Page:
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DNS Basics for Websites and Email Servers

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This article aims to explain what various DNS records are and how to use them. It is aimed at people hosting websites and email servers on a home server such as a raspberry pi.

How DNS Works

DNS stands for Domain Name System. In a nutshell, it's the system that we use to translate human readable domain names (e.g. samhobbs.co.uk) into the Internet Protocol (IP) addresses for those services (e.g. 195.166.151.235).

The DNS system has a strict hierarchy, and lookups are performed recursively using a client/server model. This means that when your computer asks for the IP address for "subdomain.example.com", the DNS resolver you are using starts at the top and works backwards to find the address. The servers at the top of the pyramid (root name servers) direct clients to the name servers reponsibe for Top Level Domains (TLD, e.g. .com), and that server in turn is able to tell the client which name server is authoritative for the second level domain (e.g. example.com), and so on. Usually for small sites, the DNS records for your domain are managed by your Domain Name Registrar.

The DNS resolver doesn't have to perform all these lookups every time, because each record has a Time To Live (TTL) in seconds, which tells the client how long they can cache the information for until it should be refreshed. That's Time To Live (live free), not Live (live electrical circuit), which is how I first read it!

There are loads of different types of DNS record, so I've picked the most important ones you might need or want to use. These are:

  1. DNS A - used to map a host name to an IP address
  2. Mail Exchanger (MX) - used to tell clients which hostnames are used for email services
  3. Sender Policy Framework (SPF) - used to define which servers are allowed to send email from your domain name
  4. Pointer (PTR) - the opposite of DNS A, this record maps an IP address to the hostname

For a website, you only need a DNS A record. For an email server, you need at least a DNS A record and an MX record; PTR and SPF records will help you get your email through spam filters.

I'll be illustrating how to set up the different types of record using Namecheap, my Domain Name Registrar, as an example. If you haven't registered a domain name yet, I'd recommend Namecheap -avoid GoDaddy if you can, since they have some pretty horrible pricing practices and consistently back the wrong side when it comes to internet censorship acts like SOPA and PIPA.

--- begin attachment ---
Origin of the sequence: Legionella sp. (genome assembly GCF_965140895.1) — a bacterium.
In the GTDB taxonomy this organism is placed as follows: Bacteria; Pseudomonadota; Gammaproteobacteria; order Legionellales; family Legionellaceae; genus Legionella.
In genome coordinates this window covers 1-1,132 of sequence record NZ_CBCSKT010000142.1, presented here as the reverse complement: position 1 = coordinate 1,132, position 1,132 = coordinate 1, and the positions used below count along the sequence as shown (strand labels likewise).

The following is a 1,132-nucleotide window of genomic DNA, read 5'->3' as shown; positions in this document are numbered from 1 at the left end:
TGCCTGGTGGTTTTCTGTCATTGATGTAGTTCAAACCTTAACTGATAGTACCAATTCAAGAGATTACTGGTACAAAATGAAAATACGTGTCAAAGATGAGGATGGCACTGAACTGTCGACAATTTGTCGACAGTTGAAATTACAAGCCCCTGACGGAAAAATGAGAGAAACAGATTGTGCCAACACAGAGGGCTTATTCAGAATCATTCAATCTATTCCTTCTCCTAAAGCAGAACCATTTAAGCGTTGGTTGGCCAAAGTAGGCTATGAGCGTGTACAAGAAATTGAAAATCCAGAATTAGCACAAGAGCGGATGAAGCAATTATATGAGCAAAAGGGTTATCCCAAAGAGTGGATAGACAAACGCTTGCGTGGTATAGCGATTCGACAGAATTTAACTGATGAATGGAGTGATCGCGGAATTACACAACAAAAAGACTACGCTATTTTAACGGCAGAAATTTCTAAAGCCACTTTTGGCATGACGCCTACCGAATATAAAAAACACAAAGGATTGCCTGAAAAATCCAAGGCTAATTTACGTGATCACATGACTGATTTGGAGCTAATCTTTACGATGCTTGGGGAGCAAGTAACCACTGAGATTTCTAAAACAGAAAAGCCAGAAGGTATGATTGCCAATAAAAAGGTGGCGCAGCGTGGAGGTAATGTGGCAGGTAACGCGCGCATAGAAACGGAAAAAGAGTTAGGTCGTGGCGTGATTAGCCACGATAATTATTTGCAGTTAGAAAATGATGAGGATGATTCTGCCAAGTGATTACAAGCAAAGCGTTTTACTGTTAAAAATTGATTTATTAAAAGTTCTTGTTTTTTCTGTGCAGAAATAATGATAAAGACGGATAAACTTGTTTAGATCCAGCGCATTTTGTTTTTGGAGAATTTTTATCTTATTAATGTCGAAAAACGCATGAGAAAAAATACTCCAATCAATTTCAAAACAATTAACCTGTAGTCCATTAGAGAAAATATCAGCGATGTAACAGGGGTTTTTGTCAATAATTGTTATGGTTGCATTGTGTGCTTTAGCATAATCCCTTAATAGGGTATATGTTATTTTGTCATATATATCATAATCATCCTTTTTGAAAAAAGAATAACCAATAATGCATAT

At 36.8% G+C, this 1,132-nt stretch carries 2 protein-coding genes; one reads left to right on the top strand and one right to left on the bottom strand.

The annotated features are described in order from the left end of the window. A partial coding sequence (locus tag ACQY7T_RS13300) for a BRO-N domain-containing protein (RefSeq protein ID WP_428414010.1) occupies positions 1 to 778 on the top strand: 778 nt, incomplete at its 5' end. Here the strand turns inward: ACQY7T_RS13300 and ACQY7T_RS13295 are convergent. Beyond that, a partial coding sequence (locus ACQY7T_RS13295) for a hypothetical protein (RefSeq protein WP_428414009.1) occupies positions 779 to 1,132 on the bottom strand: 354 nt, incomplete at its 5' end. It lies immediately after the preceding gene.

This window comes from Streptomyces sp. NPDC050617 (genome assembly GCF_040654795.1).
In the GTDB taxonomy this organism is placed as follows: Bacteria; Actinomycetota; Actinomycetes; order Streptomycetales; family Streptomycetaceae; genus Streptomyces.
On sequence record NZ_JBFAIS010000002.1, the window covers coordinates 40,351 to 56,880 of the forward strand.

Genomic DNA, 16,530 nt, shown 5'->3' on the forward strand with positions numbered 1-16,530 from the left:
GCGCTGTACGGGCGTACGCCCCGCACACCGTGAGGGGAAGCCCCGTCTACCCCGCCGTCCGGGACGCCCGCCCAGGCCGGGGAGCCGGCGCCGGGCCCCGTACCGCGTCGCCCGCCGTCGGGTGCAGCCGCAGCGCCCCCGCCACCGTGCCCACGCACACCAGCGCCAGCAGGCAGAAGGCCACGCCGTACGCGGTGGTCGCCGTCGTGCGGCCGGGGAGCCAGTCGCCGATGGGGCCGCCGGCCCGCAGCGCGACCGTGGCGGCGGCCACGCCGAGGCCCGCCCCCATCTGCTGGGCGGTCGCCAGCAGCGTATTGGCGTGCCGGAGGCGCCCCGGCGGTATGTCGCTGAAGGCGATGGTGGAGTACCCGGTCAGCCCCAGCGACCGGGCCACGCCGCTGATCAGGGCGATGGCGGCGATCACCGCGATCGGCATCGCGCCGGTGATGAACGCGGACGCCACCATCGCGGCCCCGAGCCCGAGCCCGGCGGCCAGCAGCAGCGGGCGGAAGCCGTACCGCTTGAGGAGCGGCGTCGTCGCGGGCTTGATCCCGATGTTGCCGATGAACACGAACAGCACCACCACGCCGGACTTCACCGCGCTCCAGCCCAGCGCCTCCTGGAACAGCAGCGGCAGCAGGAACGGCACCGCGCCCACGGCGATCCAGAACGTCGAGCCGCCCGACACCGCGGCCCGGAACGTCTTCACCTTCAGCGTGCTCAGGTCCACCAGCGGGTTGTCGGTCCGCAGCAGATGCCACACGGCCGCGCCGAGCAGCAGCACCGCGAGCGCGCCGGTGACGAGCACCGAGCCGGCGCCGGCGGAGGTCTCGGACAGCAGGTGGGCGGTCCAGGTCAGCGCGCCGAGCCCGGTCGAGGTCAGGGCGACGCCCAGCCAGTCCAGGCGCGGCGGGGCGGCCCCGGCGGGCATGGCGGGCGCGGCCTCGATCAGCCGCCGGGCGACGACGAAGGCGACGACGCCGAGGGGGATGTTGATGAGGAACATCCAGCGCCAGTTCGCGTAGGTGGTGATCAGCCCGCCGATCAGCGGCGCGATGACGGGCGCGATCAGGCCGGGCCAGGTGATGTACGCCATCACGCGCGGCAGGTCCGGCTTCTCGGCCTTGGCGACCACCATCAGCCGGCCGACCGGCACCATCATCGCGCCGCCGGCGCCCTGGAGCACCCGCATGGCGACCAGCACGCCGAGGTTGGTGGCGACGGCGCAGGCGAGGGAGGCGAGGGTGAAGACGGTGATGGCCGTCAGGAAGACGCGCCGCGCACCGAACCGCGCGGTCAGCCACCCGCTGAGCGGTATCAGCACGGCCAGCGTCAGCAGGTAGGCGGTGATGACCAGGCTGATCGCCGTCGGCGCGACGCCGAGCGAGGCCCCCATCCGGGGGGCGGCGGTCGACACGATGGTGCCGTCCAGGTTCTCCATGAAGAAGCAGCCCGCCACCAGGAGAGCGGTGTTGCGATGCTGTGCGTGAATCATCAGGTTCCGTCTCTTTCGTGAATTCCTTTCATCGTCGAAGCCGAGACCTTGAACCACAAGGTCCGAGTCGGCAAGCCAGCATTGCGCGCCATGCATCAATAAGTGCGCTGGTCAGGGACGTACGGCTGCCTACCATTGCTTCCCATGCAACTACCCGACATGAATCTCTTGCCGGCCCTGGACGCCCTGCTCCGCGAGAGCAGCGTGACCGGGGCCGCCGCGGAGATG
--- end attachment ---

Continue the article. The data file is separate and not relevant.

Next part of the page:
How to Install WordPress on a Raspberry Pi

WordPress on Raspberry Pi

This tutorial will show you how to take a vanilla Raspbian image and turn it into a HTTP server hosting one or more WordPress website.

I’ve previously written a few bits and pieces about WordPress, but I’ve never actually covered how to install it on a Raspberry Pi until now.

This was one of the first things I did with my Pi, so I’m going to assume you know very little and try to be as detailed as possible.

The actual WordPress bit is very quick and easy once the ground work is done: wordpress.org has a 5 minute installation guide, but it doesn’t tell you how to do the difficult bits! This tutorial will cover everything you need, from the ground up.

Webalizer: a Free, Open Source Alternative to Google Analytics for Raspberry Pi

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Google Analytics is everywhere. Seriously, everywhere. So much so that Google probably has a complete record of you hopping from site to site during your normal browsing, information that happens to be both extremely valuable to them and a pretty serious invasion of your privacy.

Multiple Websites and Subdomains with SSL/TLS in Apache2: Virtualhosts

Want to host more than one website on your Raspberry Pi, without having to pay for multiple IP addresses? You can do this easily using Apache’s name-based VirtualHost configuration feature.

This feature allows someone to connect to your Raspberry Pi (or other server) and get served different content based on the host header they sent with their request. This is automatic, and the user is none the wiser: they simply type your web address in the header, and your server uses that information to decide which website to display. Unless you tell them, they won’t know the Pi is also hosting other content.

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